The rate of high school-aged youth considering and committing suicide continues to rise, particularly among female students
Suicide is the second-leading cause of death among teenagers in the United States. The 2017 data from the Youth Risk Behavior Surveillance System (YRBSS) provide valuable insight into adolescent suicide trends; these data show that, overall, the percentage of high school students who report seriously considering suicide has increased since 2009. Importantly, this measure shows the same trajectory as the suicide rate, with the most significant increases for both occurring among female high-school students. This blog post explores the trends in self-reported serious consideration of suicide and suicide rates, from 2009 to 2017, overall, by race and ethnicity, and by gender.
In 2017, 17.2 percent of high schoolers reported seriously considering suicide, compared with 17.7 percent in 2015—not a statistically significant decrease. However, the 2017 number is up by 25 percent since 2009, when just 13.8 percent of students reported seriously considering suicide.
A breakdown of these reports by race and ethnicity finds that multi-racial students were the most likely to consider suicide, with nearly one-quarter of students reporting that they had considered suicide in the 12 months before the survey. They were followed by students who are American Indian or Alaska Native (19 percent), Native Hawaiian or Other Pacific Islander (18 percent), Asian and white (17 percent), Hispanic (16 percent), and black (15 percent). Black students were significantly less likely than white students to report seriously considering suicide in 2017 (14.7 and 17.3 percent, respectively). Multi-racial students, however, were more likely (23.2 percent) than their white peers to consider suicide.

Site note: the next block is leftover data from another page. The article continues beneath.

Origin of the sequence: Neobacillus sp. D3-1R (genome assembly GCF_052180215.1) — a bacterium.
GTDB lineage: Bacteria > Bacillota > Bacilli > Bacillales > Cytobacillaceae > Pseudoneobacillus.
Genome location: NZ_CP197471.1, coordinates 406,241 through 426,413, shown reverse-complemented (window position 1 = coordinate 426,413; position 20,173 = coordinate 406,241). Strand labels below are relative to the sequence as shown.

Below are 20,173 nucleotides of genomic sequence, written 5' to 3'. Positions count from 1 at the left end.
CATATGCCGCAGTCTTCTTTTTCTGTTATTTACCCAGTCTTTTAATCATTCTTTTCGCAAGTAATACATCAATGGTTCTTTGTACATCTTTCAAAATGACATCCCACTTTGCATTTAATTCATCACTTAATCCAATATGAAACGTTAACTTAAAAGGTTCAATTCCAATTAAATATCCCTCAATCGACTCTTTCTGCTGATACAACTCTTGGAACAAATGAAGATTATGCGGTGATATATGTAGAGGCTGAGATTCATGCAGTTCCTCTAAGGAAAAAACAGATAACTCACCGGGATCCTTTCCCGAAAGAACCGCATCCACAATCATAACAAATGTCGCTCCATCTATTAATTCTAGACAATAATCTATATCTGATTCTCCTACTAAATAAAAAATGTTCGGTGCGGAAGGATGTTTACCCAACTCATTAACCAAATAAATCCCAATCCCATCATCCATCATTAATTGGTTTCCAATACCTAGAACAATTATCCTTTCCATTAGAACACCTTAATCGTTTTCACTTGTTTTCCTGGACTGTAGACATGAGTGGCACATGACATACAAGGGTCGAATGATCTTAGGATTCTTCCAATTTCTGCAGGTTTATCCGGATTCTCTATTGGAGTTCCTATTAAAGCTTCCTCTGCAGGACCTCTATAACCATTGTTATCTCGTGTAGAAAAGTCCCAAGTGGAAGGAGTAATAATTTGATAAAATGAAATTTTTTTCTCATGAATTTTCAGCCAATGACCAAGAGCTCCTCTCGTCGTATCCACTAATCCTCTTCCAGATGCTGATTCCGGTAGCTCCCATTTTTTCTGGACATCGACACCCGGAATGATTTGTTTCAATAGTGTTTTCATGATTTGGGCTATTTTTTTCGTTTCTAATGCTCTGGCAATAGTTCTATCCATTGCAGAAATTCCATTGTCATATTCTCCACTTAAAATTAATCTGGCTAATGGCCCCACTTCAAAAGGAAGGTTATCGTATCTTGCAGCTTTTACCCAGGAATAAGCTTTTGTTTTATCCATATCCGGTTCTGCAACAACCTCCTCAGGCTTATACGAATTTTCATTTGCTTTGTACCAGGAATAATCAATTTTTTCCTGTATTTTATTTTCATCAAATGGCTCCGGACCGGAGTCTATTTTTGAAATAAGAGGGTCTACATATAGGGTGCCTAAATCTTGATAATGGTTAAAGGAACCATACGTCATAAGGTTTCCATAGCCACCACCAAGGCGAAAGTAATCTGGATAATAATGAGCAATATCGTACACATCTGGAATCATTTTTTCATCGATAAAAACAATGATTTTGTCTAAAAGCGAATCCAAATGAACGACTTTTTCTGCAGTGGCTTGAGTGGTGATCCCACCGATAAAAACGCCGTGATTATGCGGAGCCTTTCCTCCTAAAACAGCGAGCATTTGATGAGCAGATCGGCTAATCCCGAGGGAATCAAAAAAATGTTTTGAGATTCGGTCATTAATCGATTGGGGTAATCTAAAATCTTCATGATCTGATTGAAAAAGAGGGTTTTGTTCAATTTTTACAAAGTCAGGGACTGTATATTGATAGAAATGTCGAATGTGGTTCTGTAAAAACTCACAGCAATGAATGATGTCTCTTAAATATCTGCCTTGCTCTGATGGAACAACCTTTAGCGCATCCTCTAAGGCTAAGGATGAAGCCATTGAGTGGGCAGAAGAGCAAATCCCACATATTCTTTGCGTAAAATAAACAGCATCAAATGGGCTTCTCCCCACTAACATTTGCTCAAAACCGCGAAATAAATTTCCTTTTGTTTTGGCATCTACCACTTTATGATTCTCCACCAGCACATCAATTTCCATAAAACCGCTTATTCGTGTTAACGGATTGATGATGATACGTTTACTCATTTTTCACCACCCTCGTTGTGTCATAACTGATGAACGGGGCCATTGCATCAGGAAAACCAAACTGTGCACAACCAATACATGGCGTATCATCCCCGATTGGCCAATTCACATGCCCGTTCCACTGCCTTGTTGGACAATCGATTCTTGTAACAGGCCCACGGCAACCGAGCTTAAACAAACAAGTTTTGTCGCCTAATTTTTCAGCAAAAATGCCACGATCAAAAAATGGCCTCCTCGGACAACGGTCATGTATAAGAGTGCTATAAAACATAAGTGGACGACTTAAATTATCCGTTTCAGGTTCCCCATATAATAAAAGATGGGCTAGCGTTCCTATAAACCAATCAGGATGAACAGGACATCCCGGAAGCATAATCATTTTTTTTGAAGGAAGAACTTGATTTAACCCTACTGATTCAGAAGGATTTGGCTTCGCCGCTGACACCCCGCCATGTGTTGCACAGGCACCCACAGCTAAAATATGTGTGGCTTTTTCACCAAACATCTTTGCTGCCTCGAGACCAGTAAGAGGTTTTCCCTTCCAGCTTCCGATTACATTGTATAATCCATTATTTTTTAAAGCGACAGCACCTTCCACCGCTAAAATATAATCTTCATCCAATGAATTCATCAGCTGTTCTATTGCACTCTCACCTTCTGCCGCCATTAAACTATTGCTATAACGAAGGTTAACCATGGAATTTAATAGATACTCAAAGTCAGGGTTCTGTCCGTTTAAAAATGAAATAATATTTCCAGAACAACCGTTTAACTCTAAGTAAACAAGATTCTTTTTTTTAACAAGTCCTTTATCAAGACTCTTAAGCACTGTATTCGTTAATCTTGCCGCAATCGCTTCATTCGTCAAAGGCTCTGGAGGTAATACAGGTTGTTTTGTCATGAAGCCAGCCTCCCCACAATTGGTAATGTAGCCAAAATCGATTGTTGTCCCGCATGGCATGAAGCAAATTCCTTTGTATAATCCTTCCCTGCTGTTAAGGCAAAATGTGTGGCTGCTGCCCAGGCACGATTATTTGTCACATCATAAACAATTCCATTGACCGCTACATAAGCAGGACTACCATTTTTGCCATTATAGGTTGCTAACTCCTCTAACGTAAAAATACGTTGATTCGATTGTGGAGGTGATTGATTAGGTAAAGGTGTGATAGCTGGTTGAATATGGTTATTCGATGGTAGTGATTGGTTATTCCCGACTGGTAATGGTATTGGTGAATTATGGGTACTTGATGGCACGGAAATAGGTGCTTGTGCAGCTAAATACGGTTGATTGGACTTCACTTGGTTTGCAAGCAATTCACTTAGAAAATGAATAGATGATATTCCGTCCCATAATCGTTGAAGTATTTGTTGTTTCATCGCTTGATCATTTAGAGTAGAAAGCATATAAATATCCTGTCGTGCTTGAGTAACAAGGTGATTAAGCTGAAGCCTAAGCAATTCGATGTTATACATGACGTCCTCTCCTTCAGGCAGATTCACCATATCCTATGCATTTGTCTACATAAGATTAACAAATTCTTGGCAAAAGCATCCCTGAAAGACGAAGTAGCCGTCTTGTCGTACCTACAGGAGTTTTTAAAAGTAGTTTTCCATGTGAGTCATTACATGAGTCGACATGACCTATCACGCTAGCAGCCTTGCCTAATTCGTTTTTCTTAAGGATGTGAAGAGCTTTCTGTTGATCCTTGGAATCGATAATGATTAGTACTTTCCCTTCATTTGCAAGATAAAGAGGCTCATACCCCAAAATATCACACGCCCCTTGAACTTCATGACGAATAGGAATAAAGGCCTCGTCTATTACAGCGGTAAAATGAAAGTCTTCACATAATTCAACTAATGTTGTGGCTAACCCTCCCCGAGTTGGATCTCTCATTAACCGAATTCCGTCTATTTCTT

Female high school students reported seriously considering suicide at nearly twice the rate of their male counterparts in 2017 (22.1 and 11.9 percent, respectively). The rate of females seriously considering suicide has increased significantly since 2009, when it was just 17.4 percent—a 27 percent increase. The rate among males did not significantly change (10.3 percent in 2009 to 11.9 percent in 2017).
While the YRBSS data are self-reported by students, they reflect the similar but steeper trajectory of the rate of suicide, which increased by 33 percent over a similar timeframe—from 7.5 to 10.0 suicides per 100,000 15- to 19-year-olds from 2009 to 2016.
Suicide rates are highest among American Indian or Alaska Native 15- to 19-year-olds (16 per 100,000), and lowest among black and Hispanic youth (6 and 7 per 100,000, respectively). The suicide rate among black 15- to 19-year-olds is significantly lower than among white youth (6.0 versus 10.8 per 100,000 in 2016). However, both rates have increased significantly since 2009: by 43 percent for blacks (4.2 to 6.0 per 100,000) and by 32 percent for whites (8.2 to 10.8 per 100,000). The suicide rate for Asian and Pacific Islander adolescents increased the most in terms of percentage increase, by 78 percent (5.0 to 8.9 per 100,000), while it increased by 26 percent among Hispanic youth (5.4 to 6.8 per 100,000) and remained at a steady but high 16 per 100,000 among American Indian or Alaska Native youth.
Similarly, among young men, the suicide rate increased by 28 percent (11.6 to 14.8 suicides per 100,000 15- to 19-year-old men from 2009 to 2016). Although males are nearly three times more likely than women to complete suicide (14.8 per 100,000 15 to 19-year-old men in 2016, compared to 5.0 per 100,000 among their female peers), the gap is narrowing. Suicide rates among females increased by 56 percent from 2009 to 2016 (3.2 to 5.0).